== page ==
The side chapels in the nave received overhead galleries in the 15th century, diminishing their impact.

The elaborate interior stands in stark contrast to the cathedral’s military exterior. The central chœur, reserved for members of the religious order, is surrounded by a roodscreen with detailed filigree stone work and a group of polychrome statues.

Below the organ, a fresco of the Last Judgement, attributed to unknown Flemish painters, originally covered nearly 200 m² (the central area was later removed).

In the middle register of the painting, angels blow trumpets announcing the resurrection and the judgement. The dead rise up from their tombs.

The composition marks the rupture between Christ and the condemned, separated by a gloomy, greenish sky. The dead all carry around their necks the book of their good and bad actions, indicating that each shall be judged by their deeds on earth and that holy mercy alone does not suffice to assure salvation.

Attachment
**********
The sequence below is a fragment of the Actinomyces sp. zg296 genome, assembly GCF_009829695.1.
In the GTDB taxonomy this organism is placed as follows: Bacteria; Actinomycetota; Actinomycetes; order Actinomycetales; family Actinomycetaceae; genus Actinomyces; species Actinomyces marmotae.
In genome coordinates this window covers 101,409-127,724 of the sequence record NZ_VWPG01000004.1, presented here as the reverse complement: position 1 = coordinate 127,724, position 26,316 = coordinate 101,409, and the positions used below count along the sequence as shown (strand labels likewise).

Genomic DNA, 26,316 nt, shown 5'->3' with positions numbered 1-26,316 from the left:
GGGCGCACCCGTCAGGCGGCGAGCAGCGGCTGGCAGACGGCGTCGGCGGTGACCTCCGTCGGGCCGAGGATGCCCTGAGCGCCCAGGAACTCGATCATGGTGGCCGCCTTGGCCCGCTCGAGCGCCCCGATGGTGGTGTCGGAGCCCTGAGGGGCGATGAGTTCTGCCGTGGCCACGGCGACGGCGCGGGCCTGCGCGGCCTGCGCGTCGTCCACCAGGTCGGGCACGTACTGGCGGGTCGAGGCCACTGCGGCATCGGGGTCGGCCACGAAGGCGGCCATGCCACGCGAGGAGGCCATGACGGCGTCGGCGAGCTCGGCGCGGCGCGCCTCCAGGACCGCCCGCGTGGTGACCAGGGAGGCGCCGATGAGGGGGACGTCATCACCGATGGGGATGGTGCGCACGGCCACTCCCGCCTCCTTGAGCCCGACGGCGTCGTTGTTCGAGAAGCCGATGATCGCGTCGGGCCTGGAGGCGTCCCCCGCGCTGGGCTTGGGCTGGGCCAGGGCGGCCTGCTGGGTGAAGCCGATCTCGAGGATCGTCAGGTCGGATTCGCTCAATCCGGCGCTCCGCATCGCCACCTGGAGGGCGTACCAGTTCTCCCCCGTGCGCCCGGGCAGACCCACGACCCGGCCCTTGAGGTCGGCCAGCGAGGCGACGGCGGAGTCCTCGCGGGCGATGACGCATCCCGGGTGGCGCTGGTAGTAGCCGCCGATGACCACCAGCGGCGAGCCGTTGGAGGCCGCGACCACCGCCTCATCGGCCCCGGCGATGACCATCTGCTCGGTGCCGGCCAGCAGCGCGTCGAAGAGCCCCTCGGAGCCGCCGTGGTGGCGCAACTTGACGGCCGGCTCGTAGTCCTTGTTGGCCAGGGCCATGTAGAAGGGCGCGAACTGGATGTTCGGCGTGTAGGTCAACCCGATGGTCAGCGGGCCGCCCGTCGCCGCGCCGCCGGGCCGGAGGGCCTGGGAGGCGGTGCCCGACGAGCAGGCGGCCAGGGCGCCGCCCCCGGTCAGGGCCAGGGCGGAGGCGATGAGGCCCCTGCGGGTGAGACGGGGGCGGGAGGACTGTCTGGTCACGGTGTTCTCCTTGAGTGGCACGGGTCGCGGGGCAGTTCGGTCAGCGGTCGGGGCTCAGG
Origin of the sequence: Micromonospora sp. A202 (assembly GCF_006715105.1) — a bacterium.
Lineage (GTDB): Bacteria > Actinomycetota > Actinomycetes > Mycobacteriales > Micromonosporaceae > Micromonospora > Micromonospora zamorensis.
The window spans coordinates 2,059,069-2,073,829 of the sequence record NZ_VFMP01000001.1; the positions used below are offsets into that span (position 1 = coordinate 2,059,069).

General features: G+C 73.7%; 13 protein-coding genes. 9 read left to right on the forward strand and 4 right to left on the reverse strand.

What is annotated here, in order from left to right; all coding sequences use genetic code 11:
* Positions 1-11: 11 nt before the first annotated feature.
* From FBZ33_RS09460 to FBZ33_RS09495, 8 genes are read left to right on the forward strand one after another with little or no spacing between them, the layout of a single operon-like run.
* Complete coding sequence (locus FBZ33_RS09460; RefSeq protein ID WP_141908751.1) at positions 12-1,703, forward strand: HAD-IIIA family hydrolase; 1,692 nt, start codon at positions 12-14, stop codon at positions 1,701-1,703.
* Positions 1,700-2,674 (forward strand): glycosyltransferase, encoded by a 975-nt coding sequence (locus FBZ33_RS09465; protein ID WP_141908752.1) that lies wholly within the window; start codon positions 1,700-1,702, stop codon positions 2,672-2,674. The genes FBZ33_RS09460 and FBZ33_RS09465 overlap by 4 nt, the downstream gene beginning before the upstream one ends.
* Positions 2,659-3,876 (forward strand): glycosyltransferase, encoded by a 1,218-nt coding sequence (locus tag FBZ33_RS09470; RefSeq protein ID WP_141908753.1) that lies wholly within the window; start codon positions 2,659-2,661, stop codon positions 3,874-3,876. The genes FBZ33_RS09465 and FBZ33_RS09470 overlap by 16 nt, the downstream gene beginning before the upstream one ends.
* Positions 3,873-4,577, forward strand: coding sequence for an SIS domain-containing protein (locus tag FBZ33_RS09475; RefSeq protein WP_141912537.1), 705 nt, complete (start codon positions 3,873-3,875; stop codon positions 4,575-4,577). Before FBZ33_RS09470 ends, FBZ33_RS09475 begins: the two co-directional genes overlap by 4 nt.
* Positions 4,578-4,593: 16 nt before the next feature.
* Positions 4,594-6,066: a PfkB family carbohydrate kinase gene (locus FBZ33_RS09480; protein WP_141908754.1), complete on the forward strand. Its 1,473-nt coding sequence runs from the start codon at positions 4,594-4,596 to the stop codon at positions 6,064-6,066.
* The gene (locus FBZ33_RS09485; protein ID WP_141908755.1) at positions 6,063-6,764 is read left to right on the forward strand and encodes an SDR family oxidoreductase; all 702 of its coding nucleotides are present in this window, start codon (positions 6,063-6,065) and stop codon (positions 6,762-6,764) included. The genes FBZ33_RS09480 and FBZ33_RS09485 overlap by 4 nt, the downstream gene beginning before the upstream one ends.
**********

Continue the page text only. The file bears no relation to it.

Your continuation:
Hell appears as an underground world of despair, far from God. Disorder and chaos constitute its fundamental structure: swarming promiscuous masses, pandemonium, foetid, nauseating odours and an infernal din. Monsters proliferate; hideous clawed, flabby skinned demons arouse fear and loathing. Some have the heads of goats; putrid, diabolical creatures, symbolising lust.

An immense garden of torment, hell is represented as a furnace. Streaks of colour show the omnipresence of the fire burning, but not consuming, the damned. Other tortures are represented, the breaking wheel, forced feeding, boiling in giant cauldrons and impalement.

In this terrible world physical suffering (we see mouths pathetically screaming in horror) is accompanied by moral suffering which goes with the eternal separation from God.

Hell is organised into seven sectors, the same as the number of deadly sins. The first, at the left, corresponds to pride, which led Adam and Eve to eat the fruit of the tree of knowledge and to fall into lust, which, with its accompanying punishment, features at the far right.